Posts tagged with: Effective Compassion

From today’s NYT: “CARE, one of the world’s biggest charities, is walking away from some $45 million a year in federal financing, saying American food aid is not only plagued with inefficiencies, but also may hurt some of the very poor people it aims to help.”

“If someone wants to help you, they shouldn’t do it by destroying the very thing that they’re trying to promote,” said George Odo, a CARE official who grew disillusioned with the practice while supervising the sale of American wheat and vegetable oil in Nairobi, Kenya’s capital.

International aid needs to get more economically savvy, and in a hurry, lest unintended consequences like the ones moving CARE to wean itself from the government teat continue to undermine well-intentioned efforts across the globe.

Some charities are accused of supporting the government’s practices because it keeps them afloat.

“What’s happened to humanitarian organizations over the years is that a lot of us have become contractors on behalf of the government,” said Mr. Odo of CARE. “That’s sad but true. It compromised our ability to speak up when things went wrong.” In other words, NGOs have effectively been bought off.

“Sure it’s self-interest if staying in business to help the hungry is self-interested,” said Avram E. Guroff, a senior official at ACDI/VOCA, which ranked sixth in such sales last year. “We’re not lining our pockets.”

But, as Augustine would say, and as CARE seems to be realizing, economic self-sufficiency ought to be the goal, rather than creating cycles of dependence by destroying entrepreneurial viability abroad:

A person who sorrows for someone who is miserable earns approval for the charity he shows, but if he is genuinely merciful he would far rather there were nothing to sorrow about. If such a thing as spiteful benevolence existed (which is impossible, of course, but supposing it did), a genuinely and sincerely merciful person would wish others to be miserable so that he could show them mercy! (Confessions 3.2.3)

As you may already know, Acton’s Samaritan Award and Samaritan Guide recognize charities who take little or no government funding and are committed to moving those toward independence.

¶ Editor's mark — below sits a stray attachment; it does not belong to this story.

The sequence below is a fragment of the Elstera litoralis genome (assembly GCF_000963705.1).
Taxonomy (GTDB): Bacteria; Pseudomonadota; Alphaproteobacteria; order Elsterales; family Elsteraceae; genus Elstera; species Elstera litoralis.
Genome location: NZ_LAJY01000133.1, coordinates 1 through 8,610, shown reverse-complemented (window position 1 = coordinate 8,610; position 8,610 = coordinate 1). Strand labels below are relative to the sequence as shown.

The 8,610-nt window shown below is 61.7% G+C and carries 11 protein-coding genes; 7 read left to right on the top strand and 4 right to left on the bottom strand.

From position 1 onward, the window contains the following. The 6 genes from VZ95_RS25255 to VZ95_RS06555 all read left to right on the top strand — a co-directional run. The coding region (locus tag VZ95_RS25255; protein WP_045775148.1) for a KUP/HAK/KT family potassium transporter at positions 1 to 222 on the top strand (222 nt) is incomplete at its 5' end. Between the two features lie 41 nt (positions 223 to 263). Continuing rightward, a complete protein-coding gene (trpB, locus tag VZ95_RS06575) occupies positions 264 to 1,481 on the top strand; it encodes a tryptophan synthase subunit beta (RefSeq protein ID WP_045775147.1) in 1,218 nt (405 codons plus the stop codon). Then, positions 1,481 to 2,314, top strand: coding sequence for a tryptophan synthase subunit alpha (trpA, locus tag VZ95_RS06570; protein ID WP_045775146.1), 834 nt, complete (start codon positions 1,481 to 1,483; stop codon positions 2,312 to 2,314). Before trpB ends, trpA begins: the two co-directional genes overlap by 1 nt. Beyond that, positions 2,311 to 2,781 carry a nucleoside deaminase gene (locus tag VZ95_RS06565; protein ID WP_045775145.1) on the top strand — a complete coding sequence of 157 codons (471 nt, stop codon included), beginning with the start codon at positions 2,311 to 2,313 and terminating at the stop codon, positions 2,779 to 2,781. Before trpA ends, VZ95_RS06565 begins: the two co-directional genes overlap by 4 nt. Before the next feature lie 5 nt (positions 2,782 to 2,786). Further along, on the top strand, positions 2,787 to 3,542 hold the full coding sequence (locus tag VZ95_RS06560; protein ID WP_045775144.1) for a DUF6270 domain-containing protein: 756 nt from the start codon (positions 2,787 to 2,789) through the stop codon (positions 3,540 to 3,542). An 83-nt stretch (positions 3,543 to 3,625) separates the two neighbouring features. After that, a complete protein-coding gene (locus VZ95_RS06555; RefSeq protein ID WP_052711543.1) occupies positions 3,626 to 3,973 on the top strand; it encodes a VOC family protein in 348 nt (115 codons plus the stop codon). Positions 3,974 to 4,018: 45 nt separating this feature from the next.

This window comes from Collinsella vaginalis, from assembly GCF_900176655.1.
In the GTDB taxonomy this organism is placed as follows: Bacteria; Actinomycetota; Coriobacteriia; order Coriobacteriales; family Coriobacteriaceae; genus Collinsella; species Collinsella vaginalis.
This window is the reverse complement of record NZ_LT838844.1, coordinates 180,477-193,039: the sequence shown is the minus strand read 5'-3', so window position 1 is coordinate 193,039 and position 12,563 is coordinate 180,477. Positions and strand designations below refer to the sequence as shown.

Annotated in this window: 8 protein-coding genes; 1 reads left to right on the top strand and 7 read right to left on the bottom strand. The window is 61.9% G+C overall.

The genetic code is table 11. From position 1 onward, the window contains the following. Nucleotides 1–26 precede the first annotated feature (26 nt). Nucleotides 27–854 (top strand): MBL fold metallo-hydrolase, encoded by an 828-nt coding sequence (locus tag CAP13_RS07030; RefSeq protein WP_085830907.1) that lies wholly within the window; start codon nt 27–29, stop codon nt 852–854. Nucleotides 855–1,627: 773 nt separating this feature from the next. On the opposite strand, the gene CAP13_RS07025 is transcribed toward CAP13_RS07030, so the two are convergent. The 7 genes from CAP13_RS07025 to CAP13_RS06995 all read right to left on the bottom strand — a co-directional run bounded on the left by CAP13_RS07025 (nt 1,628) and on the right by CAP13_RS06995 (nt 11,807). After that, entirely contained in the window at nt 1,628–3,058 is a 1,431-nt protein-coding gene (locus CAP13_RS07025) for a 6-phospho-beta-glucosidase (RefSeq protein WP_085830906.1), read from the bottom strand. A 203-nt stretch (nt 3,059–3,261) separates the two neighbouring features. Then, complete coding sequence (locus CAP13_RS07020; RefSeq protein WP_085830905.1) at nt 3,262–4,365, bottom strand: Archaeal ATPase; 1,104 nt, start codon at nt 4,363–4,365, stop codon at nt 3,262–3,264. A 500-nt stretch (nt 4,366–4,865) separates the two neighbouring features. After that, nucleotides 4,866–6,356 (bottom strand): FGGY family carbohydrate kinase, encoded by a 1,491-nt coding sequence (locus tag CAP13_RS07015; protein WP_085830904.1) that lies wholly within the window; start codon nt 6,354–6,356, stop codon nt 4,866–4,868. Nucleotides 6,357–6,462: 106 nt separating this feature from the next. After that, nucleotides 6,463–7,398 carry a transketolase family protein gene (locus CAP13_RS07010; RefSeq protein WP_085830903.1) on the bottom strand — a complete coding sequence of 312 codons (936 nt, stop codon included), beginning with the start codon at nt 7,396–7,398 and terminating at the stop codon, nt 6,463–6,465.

Update: There’s a brief summary of CARE’s decision in this Marketplace piece: “The issue will be part of the congressional Farm Bill debate next month.”

Blog author: blevitske
posted by on Wednesday, August 15, 2007

In connection to Acton’s recent coverage of the New Sanctuary Movement, which shelters illegal immigrants in churches to protect them from deportation, see this fascinating Christianity Today piece that explains the history of the church sanctuary concept.

A few excerpts….

“As a product of a time when justice was rough and crude,” law professor Wayne Logan summarized in a 2003 Harvard Civil Rights-Civil Liberties Law Review article, “sanctuary served the vital purpose of staving off immediate blood revenge.” If the church could be convinced that the sanctuary seeker’s life was not in danger, it would turn him over. “The church, in short, played a foremost role as intercessor,” Logan writes. Fugitives in medieval English sanctuaries, about 1,000 a year, were able to negotiate financial compensation or a punishment like scourging or exile.

In other words, sanctuary properly understood is not about protest, but about offering refuge and help. Medieval churches providing sanctuary didn’t argue that the broken laws were unjust or that sanctuary seekers were heroes. They just wanted to save lives, show grace, and offer room for repentance. Sanctuary as political protest undermines the moral authority that it invokes, for it is just a form of hospitality to like-minded allies. “If you greet only your brothers, what are you doing more than others?” someone once asked. “Do not even pagans do that?”

Blog author: rnothstine
posted by on Thursday, August 9, 2007

While I was in seminary in Kentucky, students were required to complete a relatively extensive service project that assisted and helped the poor and marginalized in our community. My group volunteered at a teen pregnancy center, others at nursing homes, or with organizations like Habitat for Humanity. At the pregnancy center we led job training, financial classes, and other practical skills for work and the home. A different group went another direction, they passed out petitions that called upon the federal government to do more for the less fortunate.

Ryan Messmore of the Heritage Foundation, notes the obvious today when he says, “When people need assistance, therefore, the first place many think to turn is Washington D.C.” In a piece titled “My Neighbor’s Keeper?” for FrontPage magazine, Messmore lifts up the moral responsibilities we have to assist and help those among us. Messmore’s piece also strongly argues that a “hyper – individualistic” view actually leads to a more powerful and centralized government. Provided below are some common sense and convicting words from his article:

It would be a detriment to our sense of mutual responsibility for one another if the contin­ued recourse to federal programs for remedies caused Americans to view their tax payments — which fund government social service programs — as their contribution to helping people in need. Even the knowledge that such federal programs exist, regardless of their actual effectiveness, may cause some to conclude that the ball is in some­body else’s court.

One of the reasons government is thought to have so much responsibility for the well-being of citizens is that, in modern Western culture, people are viewed more in terms of their isolated autonomy than in terms of their social relationships. In other words, we are prone to think of human beings as self-standing individuals rather than as persons-in-community.